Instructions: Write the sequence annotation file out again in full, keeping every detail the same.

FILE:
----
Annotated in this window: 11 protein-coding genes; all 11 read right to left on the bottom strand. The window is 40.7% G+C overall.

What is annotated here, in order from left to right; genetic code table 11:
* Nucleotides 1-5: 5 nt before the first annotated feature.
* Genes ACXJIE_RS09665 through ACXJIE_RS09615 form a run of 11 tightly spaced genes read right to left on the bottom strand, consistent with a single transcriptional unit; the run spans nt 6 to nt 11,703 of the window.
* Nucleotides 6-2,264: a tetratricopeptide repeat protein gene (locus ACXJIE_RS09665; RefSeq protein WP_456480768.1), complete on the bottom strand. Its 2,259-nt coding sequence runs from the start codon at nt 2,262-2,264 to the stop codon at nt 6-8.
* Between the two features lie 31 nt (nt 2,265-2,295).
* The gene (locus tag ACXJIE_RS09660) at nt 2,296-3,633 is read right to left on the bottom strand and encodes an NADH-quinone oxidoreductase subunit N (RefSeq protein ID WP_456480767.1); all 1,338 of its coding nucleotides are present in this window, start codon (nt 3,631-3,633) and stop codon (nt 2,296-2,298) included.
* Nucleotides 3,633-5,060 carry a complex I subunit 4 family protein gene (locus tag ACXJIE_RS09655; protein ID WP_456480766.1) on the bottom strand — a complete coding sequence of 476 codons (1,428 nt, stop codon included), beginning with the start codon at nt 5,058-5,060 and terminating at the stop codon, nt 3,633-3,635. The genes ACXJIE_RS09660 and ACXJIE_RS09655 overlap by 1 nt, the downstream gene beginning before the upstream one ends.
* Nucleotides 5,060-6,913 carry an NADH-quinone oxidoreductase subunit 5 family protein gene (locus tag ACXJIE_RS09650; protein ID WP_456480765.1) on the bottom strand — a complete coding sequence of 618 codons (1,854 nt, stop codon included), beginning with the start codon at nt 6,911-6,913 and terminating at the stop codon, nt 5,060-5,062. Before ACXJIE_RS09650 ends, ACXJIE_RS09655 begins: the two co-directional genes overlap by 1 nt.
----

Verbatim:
Annotated in this window: 11 protein-coding genes; all 11 read right to left on the bottom strand. The window is 40.7% G+C overall.

What is annotated here, in order from left to right; genetic code table 11:
* Nucleotides 1-5: 5 nt before the first annotated feature.
* Genes ACXJIE_RS09665 through ACXJIE_RS09615 form a run of 11 tightly spaced genes read right to left on the bottom strand, consistent with a single transcriptional unit; the run spans nt 6 to nt 11,703 of the window.
* Nucleotides 6-2,264: a tetratricopeptide repeat protein gene (locus ACXJIE_RS09665; RefSeq protein WP_456480768.1), complete on the bottom strand. Its 2,259-nt coding sequence runs from the start codon at nt 2,262-2,264 to the stop codon at nt 6-8.
* Between the two features lie 31 nt (nt 2,265-2,295).
* The gene (locus tag ACXJIE_RS09660) at nt 2,296-3,633 is read right to left on the bottom strand and encodes an NADH-quinone oxidoreductase subunit N (RefSeq protein ID WP_456480767.1); all 1,338 of its coding nucleotides are present in this window, start codon (nt 3,631-3,633) and stop codon (nt 2,296-2,298) included.
* Nucleotides 3,633-5,060 carry a complex I subunit 4 family protein gene (locus tag ACXJIE_RS09655; protein ID WP_456480766.1) on the bottom strand — a complete coding sequence of 476 codons (1,428 nt, stop codon included), beginning with the start codon at nt 5,058-5,060 and terminating at the stop codon, nt 3,633-3,635. The genes ACXJIE_RS09660 and ACXJIE_RS09655 overlap by 1 nt, the downstream gene beginning before the upstream one ends.
* Nucleotides 5,060-6,913 carry an NADH-quinone oxidoreductase subunit 5 family protein gene (locus tag ACXJIE_RS09650; protein ID WP_456480765.1) on the bottom strand — a complete coding sequence of 618 codons (1,854 nt, stop codon included), beginning with the start codon at nt 6,911-6,913 and terminating at the stop codon, nt 5,060-5,062. Before ACXJIE_RS09650 ends, ACXJIE_RS09655 begins: the two co-directional genes overlap by 1 nt.